In this work we talk a lot about the idea of leadership with purpose or heart. Centre Edge work very much pays attention to what is at the Centre, what is the essence or the central organisation principle, the purpose of a system. The first of the nine core principles of Centre Edge relate to this aspect – the Centre.
For leadership this often relates to two things: The first is about really knowing, trusting and coming into ever deeper contact with and confidence in what is in your heart.
You needn’t use that language necessarily. But actually people do naturally talk about ‘the heart of the matter’ or ‘putting your heart into it’ or alternatively being ‘half hearted.’ So that idea, that the heart – literally or metaphorically – represents some core, central, energising principle, is very much already in our day-to-day language.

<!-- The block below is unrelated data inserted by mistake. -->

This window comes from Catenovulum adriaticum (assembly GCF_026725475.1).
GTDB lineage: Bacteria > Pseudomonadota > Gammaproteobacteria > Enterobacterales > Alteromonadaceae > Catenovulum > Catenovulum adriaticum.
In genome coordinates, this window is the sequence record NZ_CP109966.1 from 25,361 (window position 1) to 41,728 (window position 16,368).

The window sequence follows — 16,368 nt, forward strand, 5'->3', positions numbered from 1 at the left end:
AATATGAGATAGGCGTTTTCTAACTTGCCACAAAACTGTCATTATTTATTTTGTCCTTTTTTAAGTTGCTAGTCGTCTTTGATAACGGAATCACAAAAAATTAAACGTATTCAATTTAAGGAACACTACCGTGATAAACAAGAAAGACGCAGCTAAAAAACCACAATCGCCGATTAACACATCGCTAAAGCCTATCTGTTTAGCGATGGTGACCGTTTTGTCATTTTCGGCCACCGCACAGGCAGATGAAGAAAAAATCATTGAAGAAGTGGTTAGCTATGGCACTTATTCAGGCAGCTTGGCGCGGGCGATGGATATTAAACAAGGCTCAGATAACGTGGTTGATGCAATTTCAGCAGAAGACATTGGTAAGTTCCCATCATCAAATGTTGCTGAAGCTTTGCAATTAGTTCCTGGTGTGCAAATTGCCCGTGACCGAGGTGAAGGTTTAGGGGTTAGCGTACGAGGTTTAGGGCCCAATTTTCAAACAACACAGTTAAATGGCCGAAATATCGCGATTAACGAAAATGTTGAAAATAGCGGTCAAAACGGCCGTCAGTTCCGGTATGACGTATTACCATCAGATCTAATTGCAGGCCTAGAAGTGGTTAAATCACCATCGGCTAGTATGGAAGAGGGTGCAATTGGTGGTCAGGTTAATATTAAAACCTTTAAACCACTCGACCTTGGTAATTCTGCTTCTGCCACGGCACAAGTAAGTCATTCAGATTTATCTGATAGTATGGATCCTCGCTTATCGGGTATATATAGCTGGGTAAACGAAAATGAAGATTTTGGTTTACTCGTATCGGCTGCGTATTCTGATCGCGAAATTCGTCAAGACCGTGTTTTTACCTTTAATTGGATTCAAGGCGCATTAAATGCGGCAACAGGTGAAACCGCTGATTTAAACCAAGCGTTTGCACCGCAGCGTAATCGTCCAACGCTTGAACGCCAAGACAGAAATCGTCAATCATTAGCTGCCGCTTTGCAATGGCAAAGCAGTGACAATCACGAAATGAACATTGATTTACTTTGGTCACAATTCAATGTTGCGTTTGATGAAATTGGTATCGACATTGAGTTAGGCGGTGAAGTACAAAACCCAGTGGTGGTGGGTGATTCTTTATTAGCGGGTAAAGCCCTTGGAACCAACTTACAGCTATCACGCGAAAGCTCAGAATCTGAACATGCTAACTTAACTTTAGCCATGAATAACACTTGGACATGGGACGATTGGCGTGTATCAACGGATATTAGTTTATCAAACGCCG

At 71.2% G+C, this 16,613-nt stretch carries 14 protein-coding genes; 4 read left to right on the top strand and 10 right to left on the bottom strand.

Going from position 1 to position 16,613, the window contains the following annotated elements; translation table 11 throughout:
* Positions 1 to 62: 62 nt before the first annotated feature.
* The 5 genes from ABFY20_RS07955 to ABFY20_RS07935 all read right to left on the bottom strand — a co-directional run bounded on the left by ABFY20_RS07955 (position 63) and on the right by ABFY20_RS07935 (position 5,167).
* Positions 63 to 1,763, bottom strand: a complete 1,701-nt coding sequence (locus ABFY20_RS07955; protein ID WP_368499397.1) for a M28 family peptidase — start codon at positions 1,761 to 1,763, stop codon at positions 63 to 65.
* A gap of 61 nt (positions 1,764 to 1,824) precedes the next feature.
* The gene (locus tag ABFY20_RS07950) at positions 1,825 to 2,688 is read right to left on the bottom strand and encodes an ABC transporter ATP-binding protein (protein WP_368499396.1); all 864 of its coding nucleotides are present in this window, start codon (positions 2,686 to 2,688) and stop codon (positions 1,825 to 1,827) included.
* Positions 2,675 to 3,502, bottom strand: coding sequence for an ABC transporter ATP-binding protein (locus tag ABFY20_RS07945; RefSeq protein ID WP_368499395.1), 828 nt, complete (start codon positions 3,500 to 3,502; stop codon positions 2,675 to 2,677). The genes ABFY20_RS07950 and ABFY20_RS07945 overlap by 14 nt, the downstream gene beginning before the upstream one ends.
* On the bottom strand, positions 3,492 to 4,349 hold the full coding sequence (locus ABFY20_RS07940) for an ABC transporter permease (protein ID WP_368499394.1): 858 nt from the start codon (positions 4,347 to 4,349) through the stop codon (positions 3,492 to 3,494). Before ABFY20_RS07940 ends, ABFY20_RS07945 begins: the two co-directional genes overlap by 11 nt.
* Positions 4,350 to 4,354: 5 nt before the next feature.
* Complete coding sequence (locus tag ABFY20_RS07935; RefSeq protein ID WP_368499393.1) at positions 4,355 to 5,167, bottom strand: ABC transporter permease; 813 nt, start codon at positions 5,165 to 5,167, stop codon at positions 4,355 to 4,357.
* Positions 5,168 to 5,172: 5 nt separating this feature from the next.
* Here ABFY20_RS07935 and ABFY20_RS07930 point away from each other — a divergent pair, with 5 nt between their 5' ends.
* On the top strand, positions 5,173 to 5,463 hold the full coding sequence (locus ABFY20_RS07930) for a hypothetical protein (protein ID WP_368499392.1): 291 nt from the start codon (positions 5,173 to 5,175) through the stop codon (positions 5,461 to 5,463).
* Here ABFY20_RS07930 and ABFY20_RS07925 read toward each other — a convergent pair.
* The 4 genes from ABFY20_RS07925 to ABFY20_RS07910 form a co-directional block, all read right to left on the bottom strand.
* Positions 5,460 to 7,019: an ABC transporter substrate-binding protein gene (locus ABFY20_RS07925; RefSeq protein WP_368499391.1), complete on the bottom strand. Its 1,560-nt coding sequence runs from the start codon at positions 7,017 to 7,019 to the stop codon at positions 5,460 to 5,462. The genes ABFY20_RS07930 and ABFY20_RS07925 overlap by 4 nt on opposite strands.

For leaders this means recognising that unless and until you are taking acting in ways that connect to your own core or heart, you aren’t actually being a leader, you are being a manager. You are managing, you are not really taking action from that deepest place.
So we do lots of work around what is that place in me as a leader; how to locate that, and gradually come to trust it ever more reliably as the basis for action.
Once people begin to identify that, because it is not necessarily a simple answer, we move toward the whole question of leading change or leading action in the world. A leader is constantly coming into contact with other people, groups or organisations, stakeholders, who of course each have their own unique heart wishes and intentions. This brings to mind another English expression – of having a ‘heart to heart’. How might our leadership, communication and action become an exchange between that which is most central and core in us, and that which is most central or core in others?